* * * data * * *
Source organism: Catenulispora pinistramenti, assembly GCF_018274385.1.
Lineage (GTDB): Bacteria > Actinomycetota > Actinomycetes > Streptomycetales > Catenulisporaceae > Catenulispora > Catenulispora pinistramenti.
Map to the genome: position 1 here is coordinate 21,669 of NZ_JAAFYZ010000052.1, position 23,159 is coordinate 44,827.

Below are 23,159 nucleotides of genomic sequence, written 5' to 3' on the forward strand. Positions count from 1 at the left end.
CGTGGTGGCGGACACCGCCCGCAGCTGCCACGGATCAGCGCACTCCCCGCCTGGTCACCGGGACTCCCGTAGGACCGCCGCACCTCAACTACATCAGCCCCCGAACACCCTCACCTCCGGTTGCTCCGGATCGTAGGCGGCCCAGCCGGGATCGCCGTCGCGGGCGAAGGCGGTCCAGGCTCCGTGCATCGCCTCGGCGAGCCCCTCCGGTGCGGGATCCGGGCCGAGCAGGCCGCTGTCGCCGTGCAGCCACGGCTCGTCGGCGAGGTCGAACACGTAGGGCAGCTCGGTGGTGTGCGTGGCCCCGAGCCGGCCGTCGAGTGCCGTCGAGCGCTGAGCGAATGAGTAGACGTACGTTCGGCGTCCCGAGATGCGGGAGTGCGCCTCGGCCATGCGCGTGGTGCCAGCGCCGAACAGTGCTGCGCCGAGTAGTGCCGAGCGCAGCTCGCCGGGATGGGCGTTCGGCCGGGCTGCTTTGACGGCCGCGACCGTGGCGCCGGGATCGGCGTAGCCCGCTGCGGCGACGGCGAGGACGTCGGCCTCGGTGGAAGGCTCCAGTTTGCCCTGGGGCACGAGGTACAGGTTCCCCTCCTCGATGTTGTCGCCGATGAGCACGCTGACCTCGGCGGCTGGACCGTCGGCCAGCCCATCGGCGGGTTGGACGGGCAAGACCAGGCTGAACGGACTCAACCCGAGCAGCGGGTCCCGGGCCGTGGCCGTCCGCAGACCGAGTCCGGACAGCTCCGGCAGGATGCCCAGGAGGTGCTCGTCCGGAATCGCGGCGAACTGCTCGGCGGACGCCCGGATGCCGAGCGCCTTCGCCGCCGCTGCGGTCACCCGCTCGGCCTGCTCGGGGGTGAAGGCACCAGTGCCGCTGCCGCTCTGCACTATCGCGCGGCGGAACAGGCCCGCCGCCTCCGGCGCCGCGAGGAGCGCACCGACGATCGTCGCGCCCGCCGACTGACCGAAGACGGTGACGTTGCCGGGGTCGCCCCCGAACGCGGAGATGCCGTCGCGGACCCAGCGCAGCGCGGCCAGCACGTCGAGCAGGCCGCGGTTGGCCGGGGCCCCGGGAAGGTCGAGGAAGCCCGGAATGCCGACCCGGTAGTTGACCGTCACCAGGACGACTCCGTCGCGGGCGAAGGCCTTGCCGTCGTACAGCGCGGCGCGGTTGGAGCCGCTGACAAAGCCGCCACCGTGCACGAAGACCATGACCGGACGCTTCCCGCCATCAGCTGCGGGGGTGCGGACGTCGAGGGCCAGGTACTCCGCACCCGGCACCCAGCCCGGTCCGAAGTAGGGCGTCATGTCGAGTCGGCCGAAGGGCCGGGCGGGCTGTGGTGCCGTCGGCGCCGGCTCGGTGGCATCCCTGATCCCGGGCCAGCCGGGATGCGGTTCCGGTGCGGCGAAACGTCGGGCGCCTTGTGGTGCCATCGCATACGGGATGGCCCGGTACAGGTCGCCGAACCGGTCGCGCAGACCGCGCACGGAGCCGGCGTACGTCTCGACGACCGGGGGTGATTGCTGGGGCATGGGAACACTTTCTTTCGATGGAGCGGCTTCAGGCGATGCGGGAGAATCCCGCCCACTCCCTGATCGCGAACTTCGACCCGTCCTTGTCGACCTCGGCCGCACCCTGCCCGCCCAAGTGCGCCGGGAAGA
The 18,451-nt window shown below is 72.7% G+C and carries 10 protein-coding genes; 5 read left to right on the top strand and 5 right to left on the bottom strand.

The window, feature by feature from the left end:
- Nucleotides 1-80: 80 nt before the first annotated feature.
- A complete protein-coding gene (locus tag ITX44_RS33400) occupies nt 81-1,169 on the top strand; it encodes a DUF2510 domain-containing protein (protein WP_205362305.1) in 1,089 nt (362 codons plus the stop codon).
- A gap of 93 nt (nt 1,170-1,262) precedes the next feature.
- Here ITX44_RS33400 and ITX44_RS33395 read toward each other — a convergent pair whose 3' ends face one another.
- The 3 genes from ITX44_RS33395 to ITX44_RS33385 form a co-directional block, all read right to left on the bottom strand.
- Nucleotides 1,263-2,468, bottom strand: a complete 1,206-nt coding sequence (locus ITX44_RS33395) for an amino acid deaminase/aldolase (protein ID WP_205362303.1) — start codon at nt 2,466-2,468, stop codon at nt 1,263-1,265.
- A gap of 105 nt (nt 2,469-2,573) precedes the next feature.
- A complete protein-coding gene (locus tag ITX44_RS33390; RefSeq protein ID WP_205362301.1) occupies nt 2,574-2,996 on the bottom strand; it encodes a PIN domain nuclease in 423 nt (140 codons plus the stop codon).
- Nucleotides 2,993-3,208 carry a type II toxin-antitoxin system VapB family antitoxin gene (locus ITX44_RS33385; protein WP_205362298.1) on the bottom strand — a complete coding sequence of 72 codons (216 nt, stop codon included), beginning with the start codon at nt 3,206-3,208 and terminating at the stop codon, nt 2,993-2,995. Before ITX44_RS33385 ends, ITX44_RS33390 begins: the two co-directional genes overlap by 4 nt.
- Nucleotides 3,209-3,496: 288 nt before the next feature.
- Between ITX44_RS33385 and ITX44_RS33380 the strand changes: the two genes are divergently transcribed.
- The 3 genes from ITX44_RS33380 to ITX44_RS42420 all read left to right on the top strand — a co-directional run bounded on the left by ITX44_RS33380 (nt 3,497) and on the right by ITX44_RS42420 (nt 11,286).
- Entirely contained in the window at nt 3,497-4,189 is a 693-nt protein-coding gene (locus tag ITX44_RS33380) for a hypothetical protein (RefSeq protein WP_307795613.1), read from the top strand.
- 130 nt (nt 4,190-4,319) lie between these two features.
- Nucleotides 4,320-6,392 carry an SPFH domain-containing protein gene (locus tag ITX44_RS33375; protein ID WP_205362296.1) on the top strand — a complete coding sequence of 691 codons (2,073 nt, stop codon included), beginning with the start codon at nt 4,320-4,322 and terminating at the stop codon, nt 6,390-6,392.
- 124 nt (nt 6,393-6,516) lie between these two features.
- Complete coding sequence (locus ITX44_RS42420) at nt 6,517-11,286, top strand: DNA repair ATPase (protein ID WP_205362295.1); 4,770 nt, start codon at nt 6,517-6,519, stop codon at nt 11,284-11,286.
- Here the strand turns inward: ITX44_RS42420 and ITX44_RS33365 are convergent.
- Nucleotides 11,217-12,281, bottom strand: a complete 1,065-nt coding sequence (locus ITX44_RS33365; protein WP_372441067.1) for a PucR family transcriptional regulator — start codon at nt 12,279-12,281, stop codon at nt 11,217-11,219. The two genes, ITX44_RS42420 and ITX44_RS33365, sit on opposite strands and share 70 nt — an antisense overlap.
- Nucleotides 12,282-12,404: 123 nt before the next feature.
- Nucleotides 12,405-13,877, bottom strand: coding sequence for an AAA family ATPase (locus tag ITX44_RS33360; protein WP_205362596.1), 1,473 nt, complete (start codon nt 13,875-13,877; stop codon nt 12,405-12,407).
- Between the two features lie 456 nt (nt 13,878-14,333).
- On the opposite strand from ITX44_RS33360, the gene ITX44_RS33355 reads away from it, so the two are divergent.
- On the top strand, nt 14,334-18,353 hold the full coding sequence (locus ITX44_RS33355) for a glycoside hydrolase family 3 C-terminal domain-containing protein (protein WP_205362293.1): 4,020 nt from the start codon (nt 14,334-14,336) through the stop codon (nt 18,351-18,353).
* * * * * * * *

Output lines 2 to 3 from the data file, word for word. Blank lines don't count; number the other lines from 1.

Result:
Lineage (GTDB): Bacteria > Actinomycetota > Actinomycetes > Streptomycetales > Catenulisporaceae > Catenulispora > Catenulispora pinistramenti.
Map to the genome: position 1 here is coordinate 21,669 of NZ_JAAFYZ010000052.1, position 23,159 is coordinate 44,827.